The first known use of the term "Ostrogoths" is in a document dated September 392 from Milan. Wolfram notes that "Vesi" and "Ostrogothi" were terms each tribe used to boastfully describe itself and argues that "Tervingi" and "Greuthungi" were geographical identifiers each tribe used to describe the other; this would explain why the latter terms dropped out of use shortly after 400, when the Goths were displaced by the Hunnic invasions. As an example of this geographical naming practice, Wolfram cites an account by Zosimus of a group of people living north of the Danube who called themselves "the Scythians" but were called "the Greutungi" by members of a different tribe living
Severus of Barcelona
Severus of Barcelona is venerated as a saint by the Catholic and Eastern Orthodox churches. His legend states that he was a bishop of Barcelona and was martyred during the persecution of Christians by Diocletian in AD 304. Details concerning his life and death are uncertain and of questionable historicity, his Acta date from around the sixth century. According to his legend, he received a good education. In a hymn associated with his office, it is stated explicitly. A variant of the legend status that he was a humble weaver upon whose head a dove landed; the people of the city elected him bishop. He was chosen bishop of Barcelona around 290. During the persecution of Diocletian, Severus fled to Castrum Octavianum, where he encountered a fellow Christian, named Emeterius, sowing beans in the field. Severus instructed the man that if the soldiers sent to kill him asked the farmer where he had gone, to tell them that he had passed this way. A miracle made the beans he was cultivating sprout after Severus left.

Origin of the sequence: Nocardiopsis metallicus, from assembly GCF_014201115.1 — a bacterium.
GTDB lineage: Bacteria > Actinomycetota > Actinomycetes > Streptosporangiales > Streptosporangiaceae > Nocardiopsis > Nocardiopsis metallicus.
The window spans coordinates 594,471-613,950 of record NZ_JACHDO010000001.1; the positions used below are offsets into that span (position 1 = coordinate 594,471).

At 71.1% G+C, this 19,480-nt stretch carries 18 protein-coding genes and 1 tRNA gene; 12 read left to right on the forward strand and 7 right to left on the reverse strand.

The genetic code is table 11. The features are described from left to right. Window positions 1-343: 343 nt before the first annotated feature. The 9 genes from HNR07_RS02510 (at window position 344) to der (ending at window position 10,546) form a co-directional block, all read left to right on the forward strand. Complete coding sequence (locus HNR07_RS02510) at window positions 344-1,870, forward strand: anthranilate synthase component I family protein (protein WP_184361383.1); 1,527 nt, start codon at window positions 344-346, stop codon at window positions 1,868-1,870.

When the soldiers came across Emeterius and asked him if he had seen the bishop, Emeterius replied that he had and it was when he was sowing the fields. Angry at this lie and believing that Emeterius was mocking them, the soldiers arrested the man and took him to Castrum Octavianum. Severus meanwhile appeared to the soldiers, along with four other priests from Barcelona who had fled with him; the four priests were flogged and killed with a sword. Emeterius suffered this fate. Severus was beaten with a cat o' nine tails, nails were driven into his head; the soldiers left the bishop on the ground. However, he did not die and when Christians from Barcelona heard that Severus was still alive, they attempted to revive him. However, he died in the arms of one of them; some sources state that Severus' relics were buried at Sant Cugat, where a church dedicated to him was built. A monastery, the one that stands there today, was built alongside the church; when that church was destroyed, Severus’ relics were translated to the monastery.
In the fifteenth century, some of the relics were taken to Barcelona, to which were attributed various miracles, including curing King Martin I of gangrene in his leg. Saint Peter Nolasco and Ferdinand I were devoted to his cult; the Baroque church of Sant Sever, near the Cathedral of Barcelona, was dedicated to him. The hermitage of Sant Medir, near Sant Cugat, is dedicated to Emeterius. A separate festival dedicated to Emeterius is celebrated in the first week of March. Severus of Barcelona San Severus San Severo